“Giving Thanks Day…”

  When I was younger, I thought the holidays were the most annoying part of the year. I dreaded Thanksgiving and Christmas like I dreaded a fast approaching bed time (even though I’m pretty sure my mother was speeding up the hour hand). When I was in an elementary school, Thanksgiving was all about making turkeys & pilgrim hats out of construction paper, and singing cheesy off cue songs about being friendly to our “fellow man.” I continuously heard ridiculous stories about  Native Americans being called “Indians”,  the Pilgrims  trying to teach the “Indians” how to be “civilized”, and that the “Indians” felt sorry for the Pilgrims because they didn’t know about agriculture and gardening. I was humiliated through Nativity plays where I disgraced the Native American population with paint markings on my face, a feather in my hair, and speaking as if the Native Americas never developed any motor skills. OMG! It was BEYOND AWFUL!  I thought Squanto was the poster child for the whole “Indian” race. I don’t even want to reveal how I thought he got his name…(did I mention that I was 8?) When someone asked me “Imani, what are you thankful for?”, I would usually reply that I was thankful for all my toys, my television, my friends, and getting to stay up later to watch all the holiday t.v. specials that came on Friday and Saturday nights. I thought Thanksgiving was about getting my family together to eventually stuff our faces, and actually talk about other family member in a negative light. Not quite the stories I had heard sitting on that “magical carpet” just last Friday.

  

 When I think of Thanksgiving now, I think the name should be changed to “Giving Thanks Day.” If I didn’t know Thanksgiving was a holiday, I would think someone was talking too quickly and just jumbled their words together. While the holiday presents a blurred image of what really happened on that auspicious day, the message is still clear: coming together and being thankful for the many blessings that have been bestowed upon our path. “Giving Thanks Day” should be a day of servicing a community, helping a homeless shelter, visiting a senior citizen home, and of course having a dinner with close loved ones and friends. While the activities mentioned should be done not just on “Giving Thanks Day” or any other holiday, it should advertised and promoted on t.v. and in the schools. On “Giving Thanks Day,” I’m thankful for the strong health of my relatives young and old, my friends who stand by me through thick and thin, for my career, and most of all, my spiritual healing. My spiritual growth in finding out my purpose on this earth. I’m thankful that I never try to miss an opportunity to make someone laugh, or smile, just have a good time. I think history is an essential party of any holiday. Here I some facts and myths about Thanksgiving (if you still want to call it that) that I think are imperative for growth and persepctive of how we see and interact with new cultures and races. Hope the truth isn’t too eye opening, and do have a VERY HAPPY GIVING THANKS DAY!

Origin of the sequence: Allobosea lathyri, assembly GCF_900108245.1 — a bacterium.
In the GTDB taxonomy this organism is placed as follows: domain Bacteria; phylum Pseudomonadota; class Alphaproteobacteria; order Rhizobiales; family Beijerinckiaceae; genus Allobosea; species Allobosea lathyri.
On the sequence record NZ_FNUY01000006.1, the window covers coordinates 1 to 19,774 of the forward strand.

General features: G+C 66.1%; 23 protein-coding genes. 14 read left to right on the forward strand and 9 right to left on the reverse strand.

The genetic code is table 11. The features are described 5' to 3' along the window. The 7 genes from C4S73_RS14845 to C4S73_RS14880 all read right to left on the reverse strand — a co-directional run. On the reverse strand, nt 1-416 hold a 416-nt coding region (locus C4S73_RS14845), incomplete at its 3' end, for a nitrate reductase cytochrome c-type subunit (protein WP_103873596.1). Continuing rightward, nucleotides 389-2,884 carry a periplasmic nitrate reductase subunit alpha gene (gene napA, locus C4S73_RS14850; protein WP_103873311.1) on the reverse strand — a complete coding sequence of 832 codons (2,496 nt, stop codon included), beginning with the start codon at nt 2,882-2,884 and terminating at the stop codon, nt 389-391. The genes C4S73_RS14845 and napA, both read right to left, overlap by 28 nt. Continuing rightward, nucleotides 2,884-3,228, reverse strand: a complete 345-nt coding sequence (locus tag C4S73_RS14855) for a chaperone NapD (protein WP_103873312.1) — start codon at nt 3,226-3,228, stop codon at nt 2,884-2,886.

MYTH: Thanksgiving started when the Pilgrims and Native Ameircans, actually called the Wompanog tribe, ate together in 1621.

FACT: It wasn’t until 1863, in the midst of the Civil War, that President Abraham Lincoln proclaimed a national Thanksgiving Day to be held each November.

MYTH: The pilgrims were kind, open, and helpful people that welcomed the Indians.

FACT: The pilgrims were an orthodox religious group who left England to practice their own beliefs. They were judgemental, critical, overbearing, and cautious of the Indians, if not ready to shoot first and ask questions later. 

 Fact or Fiction: Turkey contains an amino acid that makes you sleepy.

Fact. Turkey does contain the essential amino acid tryptophan, which is a natural sedative, but so do a lot of other foods, including chicken, beef, pork, beans and cheese. Though many people believe turkey’s tryptophan content is what makes many people feel sleepy after a big Thanksgiving meal, it is more likely the combination of fats and carbohydrates most people eat with the turkey, as well as the large amount of food (not to mention alcohol, in some cases) consumed, that makes most people feel like following their meal up with a nap.

2 Responses

  1. Ruth Coradin Says:

    I love how Master Chief’s just chilling on the picture! LOL

    I particularly like this one: http://www.nicekicks.com/2010/11/16-sneakers-were-thankful-for-returning-in-2010/

    :D

    What you are thankful for is truly inspiring and sounds a lot like what we should ALL be thankful for.

    I am fairly new to this holiday, but this year’s was wonderful for me :)

    I remember learning that turkey fact in my psychology class, and then we learned about melatonin (go figure!)

    Thanks for sharing E-mon-E :) Me gusta este

  2. jess Says:

    good points Imani! I like the name change!

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